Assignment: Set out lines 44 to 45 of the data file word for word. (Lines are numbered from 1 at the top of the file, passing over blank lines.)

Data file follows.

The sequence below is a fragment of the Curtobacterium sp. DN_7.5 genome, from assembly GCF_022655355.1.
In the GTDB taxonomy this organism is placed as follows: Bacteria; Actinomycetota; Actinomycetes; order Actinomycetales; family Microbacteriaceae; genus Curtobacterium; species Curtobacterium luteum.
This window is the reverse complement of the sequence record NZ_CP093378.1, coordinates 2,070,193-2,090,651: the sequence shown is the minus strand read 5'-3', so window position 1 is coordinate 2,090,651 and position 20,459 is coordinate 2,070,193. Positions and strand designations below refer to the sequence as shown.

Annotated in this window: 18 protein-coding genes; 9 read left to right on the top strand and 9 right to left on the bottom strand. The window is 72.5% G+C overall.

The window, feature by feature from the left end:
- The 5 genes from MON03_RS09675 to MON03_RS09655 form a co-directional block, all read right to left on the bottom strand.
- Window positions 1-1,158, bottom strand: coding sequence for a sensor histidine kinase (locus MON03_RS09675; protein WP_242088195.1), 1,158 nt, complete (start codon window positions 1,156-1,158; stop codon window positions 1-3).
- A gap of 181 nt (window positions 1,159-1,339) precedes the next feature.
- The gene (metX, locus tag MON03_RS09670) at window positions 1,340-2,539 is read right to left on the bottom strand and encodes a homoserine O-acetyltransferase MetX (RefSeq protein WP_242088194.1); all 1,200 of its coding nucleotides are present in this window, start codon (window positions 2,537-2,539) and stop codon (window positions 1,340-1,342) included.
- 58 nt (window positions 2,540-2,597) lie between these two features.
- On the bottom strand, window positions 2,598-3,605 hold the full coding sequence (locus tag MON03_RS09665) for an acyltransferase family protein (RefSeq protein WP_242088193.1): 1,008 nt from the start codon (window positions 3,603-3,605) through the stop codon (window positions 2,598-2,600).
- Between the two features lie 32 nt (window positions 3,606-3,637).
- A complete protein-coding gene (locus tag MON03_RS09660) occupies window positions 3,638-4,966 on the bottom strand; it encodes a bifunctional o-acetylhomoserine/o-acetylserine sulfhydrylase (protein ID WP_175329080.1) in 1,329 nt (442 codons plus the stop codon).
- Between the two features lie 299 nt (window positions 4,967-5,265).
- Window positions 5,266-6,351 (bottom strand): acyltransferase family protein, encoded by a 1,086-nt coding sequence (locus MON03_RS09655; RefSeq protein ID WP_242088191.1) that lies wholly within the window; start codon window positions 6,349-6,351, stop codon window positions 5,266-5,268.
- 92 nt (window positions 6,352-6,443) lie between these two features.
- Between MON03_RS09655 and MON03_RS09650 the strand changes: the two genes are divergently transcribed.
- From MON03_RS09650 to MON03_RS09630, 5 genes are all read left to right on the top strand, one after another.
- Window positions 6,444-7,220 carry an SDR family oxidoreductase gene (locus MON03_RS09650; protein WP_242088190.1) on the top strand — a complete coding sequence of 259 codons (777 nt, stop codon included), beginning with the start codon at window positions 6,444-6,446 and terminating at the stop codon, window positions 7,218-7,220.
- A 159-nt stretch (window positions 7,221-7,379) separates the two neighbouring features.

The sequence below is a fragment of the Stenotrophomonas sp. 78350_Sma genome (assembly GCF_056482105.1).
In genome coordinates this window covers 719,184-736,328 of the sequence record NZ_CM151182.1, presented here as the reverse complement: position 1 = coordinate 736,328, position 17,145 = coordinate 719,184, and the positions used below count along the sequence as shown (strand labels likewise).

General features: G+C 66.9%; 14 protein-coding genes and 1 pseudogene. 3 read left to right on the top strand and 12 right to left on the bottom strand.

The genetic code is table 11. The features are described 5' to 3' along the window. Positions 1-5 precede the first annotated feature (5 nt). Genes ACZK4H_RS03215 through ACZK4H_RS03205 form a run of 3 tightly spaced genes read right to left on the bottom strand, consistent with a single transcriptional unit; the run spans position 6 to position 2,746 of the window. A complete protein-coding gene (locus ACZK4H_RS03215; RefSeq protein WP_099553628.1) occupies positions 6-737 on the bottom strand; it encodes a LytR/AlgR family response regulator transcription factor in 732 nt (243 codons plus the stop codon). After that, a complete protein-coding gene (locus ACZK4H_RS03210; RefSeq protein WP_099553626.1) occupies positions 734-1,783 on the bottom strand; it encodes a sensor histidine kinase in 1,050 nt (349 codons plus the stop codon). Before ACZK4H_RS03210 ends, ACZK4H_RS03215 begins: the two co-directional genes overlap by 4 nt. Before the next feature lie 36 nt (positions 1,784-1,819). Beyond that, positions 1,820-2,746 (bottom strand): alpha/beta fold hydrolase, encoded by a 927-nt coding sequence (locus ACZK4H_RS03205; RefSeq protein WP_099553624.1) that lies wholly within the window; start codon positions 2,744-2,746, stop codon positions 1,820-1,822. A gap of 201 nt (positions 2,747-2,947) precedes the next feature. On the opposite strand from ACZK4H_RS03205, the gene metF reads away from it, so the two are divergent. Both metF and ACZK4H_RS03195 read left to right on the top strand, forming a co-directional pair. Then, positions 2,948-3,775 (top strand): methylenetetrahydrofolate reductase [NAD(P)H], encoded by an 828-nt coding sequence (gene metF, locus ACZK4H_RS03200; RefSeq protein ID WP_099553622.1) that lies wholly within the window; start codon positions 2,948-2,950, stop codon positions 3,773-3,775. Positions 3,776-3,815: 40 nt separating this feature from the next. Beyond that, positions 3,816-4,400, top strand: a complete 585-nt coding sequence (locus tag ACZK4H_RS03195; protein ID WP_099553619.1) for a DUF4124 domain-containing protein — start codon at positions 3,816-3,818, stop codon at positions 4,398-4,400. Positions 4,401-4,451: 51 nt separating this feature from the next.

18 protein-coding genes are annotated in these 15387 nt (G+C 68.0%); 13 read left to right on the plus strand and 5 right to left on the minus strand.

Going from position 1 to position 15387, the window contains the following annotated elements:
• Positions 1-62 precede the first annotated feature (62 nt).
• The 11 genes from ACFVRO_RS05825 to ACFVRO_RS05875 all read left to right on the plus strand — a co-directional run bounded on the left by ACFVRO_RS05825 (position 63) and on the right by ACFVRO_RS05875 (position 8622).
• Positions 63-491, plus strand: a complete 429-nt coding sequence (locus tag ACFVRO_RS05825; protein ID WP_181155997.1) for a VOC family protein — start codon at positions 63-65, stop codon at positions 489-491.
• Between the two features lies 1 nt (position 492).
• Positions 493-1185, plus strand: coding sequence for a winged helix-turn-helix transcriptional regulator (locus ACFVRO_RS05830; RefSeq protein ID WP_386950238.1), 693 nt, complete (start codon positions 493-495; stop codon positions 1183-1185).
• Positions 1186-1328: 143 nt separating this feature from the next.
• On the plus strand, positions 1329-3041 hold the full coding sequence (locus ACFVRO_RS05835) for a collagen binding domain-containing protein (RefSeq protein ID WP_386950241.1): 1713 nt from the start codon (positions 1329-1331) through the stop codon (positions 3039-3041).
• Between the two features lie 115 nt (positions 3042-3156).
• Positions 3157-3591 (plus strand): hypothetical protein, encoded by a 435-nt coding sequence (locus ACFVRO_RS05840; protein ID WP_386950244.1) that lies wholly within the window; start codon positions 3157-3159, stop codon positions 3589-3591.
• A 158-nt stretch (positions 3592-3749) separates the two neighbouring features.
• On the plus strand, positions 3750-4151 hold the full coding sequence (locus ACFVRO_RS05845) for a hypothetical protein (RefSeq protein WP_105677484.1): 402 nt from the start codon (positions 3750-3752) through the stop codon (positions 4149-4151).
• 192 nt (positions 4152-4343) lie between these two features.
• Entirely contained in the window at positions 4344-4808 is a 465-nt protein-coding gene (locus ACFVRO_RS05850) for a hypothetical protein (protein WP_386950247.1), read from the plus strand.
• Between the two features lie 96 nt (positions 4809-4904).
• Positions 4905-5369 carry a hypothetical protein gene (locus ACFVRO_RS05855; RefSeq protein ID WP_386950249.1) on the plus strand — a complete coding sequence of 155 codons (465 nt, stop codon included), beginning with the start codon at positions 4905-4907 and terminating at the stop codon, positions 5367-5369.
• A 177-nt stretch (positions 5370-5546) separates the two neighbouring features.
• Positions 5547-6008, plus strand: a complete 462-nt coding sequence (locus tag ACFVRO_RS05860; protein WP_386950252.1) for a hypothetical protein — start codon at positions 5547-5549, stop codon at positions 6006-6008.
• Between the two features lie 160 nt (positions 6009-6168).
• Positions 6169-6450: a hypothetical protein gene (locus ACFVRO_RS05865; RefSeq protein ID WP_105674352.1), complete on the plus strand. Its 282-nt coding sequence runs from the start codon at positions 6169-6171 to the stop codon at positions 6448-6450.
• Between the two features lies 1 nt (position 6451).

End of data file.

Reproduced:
• Between the two features lie 160 nt (positions 6009-6168).
• Positions 6169-6450: a hypothetical protein gene (locus ACFVRO_RS05865; RefSeq protein ID WP_105674352.1), complete on the plus strand. Its 282-nt coding sequence runs from the start codon at positions 6169-6171 to the stop codon at positions 6448-6450.